Simon MacLachlan is an unlikely looking aesthete. Thanks to his penchant for Chris Bonnington-type knitwear and a voluble demeanour reminiscent of a young Brian Blessed, it’s easy to imagine him as the captain of a rugby club. Instead he presides over Piccadilly Vaults, an engaging cabinet of curiosities, jewels and gewgaws that opened in London’s Piccadilly Arcade last year. While the Piccadilly part of the name is obvious, customers must descend the narrow staircase to the “vaults”: a wall of gleaming safety deposit boxes rescued from the former Barclays Bank that is now The Wolseley and repurposed in this den that doubles as a whisky bar.
MacLachlan is a raconteur par excellence; it is not unusual to enter his shop and see him surrounded by a small circle of admirers, spellbound by his orotund magniloquence. Ask him about any of the objects in the vitrines – the 1770s memento mori pocket watch-cum-music box (£13,000), or the 1970s Bulgari shot-gun-cartridge-shaped pill box (£7,900) in yellow and rose gold – and he will declaim in sonorous, RSC-worthy tones until you either buy it or ask him about another item.
He found his calling at age nine, when he became separated from his grandmother at the Olympia antiques fair. “She found me at the stand of a leading art deco dealer, examining the jewellery with a loupe.” He ended up working for the dealer, but also found time to get his qualifications from the Gemological Institute of America and rove the world. “I spent four months in Cape Town learning about diamond cutting from a lapidary. I visited India to understand emerald cutting. I traded gemstones in Cambodia and Russia.”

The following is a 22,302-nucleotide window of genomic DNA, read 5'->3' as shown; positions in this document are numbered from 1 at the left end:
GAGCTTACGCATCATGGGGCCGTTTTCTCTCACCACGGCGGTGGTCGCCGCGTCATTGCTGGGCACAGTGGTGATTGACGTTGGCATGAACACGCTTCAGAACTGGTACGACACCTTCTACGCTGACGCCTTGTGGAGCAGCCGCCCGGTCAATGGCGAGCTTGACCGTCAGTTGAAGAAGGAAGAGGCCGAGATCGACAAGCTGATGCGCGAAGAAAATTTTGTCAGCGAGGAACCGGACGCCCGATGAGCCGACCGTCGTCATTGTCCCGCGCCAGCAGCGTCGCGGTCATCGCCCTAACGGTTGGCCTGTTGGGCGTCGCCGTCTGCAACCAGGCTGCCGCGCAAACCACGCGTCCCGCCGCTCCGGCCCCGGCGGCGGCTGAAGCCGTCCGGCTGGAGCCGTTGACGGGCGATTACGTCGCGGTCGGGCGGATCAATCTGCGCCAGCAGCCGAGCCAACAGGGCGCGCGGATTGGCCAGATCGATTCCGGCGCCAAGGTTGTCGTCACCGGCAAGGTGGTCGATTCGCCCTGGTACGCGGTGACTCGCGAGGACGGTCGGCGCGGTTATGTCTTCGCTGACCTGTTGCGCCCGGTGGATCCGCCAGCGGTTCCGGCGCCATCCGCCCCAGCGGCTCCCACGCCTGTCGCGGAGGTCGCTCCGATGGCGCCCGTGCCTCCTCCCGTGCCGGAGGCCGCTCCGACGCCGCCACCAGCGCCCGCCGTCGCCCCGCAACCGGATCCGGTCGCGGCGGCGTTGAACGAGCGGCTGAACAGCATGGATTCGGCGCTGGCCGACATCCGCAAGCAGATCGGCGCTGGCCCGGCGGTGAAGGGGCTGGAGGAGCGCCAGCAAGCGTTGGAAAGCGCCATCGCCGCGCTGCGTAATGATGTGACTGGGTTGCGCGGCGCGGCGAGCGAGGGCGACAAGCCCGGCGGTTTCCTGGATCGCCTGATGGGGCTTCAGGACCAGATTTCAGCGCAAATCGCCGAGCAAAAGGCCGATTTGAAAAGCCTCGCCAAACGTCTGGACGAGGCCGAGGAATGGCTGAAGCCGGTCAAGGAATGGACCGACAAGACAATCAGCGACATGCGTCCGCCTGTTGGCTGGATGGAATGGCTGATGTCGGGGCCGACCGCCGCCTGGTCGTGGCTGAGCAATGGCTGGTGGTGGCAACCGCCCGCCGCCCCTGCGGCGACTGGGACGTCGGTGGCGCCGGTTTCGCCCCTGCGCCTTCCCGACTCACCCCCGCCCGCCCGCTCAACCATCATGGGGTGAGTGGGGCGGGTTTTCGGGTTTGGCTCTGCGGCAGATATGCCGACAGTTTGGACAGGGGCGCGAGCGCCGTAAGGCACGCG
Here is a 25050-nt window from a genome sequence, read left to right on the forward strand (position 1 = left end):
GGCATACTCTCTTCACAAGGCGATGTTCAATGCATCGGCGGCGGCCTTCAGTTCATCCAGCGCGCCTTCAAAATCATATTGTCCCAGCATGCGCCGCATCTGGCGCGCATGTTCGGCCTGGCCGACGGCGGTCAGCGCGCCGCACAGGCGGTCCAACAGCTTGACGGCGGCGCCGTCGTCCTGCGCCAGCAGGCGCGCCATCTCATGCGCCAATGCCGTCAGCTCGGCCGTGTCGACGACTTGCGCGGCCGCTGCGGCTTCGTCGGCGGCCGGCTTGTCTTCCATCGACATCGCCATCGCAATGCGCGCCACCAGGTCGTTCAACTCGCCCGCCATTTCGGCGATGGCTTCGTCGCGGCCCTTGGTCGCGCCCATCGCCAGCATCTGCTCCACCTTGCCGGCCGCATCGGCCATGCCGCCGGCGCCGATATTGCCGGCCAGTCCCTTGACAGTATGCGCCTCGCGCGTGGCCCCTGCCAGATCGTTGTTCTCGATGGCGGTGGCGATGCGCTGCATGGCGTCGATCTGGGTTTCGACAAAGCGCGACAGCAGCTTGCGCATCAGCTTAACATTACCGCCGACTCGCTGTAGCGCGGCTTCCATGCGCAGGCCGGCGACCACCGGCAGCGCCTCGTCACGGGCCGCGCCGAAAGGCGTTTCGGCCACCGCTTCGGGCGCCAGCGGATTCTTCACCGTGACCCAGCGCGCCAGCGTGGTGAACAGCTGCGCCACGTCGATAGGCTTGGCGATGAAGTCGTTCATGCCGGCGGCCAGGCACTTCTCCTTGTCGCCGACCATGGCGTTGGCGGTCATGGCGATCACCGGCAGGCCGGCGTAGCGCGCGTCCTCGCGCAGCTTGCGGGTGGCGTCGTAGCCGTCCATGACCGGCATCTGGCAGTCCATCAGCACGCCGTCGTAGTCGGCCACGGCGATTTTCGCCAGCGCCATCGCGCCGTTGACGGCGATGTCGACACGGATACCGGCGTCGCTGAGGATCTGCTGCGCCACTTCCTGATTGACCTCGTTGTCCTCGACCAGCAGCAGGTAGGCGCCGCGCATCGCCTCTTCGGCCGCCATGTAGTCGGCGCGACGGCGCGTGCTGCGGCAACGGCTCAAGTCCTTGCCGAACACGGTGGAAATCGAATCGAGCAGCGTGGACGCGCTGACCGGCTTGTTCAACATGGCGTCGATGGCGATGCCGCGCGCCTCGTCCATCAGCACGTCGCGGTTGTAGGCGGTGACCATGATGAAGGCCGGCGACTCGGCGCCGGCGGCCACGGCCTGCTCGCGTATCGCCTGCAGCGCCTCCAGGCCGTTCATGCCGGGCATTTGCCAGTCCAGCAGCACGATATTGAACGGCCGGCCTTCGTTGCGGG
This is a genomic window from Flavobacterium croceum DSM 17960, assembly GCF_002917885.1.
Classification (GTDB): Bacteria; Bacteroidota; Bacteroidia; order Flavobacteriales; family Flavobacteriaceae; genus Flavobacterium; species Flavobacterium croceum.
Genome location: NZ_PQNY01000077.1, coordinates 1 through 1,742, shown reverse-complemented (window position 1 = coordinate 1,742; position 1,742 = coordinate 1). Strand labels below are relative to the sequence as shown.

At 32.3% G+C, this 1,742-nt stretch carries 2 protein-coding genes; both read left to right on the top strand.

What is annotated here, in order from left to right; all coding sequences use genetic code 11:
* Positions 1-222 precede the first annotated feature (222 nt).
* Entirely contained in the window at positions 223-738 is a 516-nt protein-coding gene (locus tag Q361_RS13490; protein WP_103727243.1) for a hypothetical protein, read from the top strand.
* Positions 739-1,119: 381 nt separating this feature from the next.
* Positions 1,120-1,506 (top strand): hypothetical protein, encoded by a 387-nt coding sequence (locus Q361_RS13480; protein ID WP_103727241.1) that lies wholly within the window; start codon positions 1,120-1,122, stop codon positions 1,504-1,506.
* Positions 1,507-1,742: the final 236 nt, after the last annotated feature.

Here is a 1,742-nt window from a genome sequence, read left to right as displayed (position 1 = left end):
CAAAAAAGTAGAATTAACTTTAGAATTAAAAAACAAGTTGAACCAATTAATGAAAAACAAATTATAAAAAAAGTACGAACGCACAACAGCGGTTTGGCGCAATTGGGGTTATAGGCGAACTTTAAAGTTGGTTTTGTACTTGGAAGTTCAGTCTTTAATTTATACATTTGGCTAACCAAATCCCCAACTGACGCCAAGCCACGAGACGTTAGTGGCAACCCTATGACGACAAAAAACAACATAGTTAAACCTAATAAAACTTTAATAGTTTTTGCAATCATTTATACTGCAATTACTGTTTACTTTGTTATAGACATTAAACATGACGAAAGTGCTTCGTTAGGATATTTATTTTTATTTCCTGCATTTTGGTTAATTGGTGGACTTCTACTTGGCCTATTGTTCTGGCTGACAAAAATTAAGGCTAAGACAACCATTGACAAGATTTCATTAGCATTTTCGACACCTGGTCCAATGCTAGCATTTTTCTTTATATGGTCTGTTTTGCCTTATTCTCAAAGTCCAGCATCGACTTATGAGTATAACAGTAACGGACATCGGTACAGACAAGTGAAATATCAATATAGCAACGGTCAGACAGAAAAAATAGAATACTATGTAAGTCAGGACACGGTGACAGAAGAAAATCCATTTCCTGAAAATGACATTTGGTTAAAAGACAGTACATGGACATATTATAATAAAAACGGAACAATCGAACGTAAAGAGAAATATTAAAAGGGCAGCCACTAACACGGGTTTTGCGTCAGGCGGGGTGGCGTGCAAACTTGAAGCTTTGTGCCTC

It’s a packed CV for a man just out of his 20s, resulting in an astounding curios collection. The women’s jewellery ranges from the Renaissance to the 1980s, and from the showstopping – a brilliant bombé ring (£7,850) in 18ct gold set with 60 Burmese rubies and a “bright slash” of diamonds; a 1920s carved opal scarab beetle brooch (£6,300) in a vibrant combination of diamonds, emeralds and enamel – to the classical, such as an Edwardian diamond “boat head” ring (£6,850) and midcentury diamond-drop earrings (£19,950).
There are mantiques aplenty too: bar equipment (a 1920s Farber Brothers Krome-Kraft pitcher, £700), smokers’ requisites (1930s gold cigar cutter, £685) and cufflinks (1940s sapphire and gold wirework, £2,600). And he never has fewer than 40 stickpins in stock – from an art deco ensemble of emeralds and diamonds (£2,650) to a whimsical 1920s French 18ct-gold and cabochon garnet conker (£2,450).
MacLachlan also works with a few modern producers who “use old craft techniques or ancient materials” to produce Siberian meteorite cufflinks (from £900) “with classic chain fittings”; numismatic rings (£750) carved out of early-1900s US coins; and Octopus candelabra (£300-£1,200) cast in pewter to chime with the Vaults’ logo – “chosen to fend off attacks from the sharks that dominate the antiques business”, explains MacLachlan. “The octopus is fabled to be the only thing that can kill a shark.”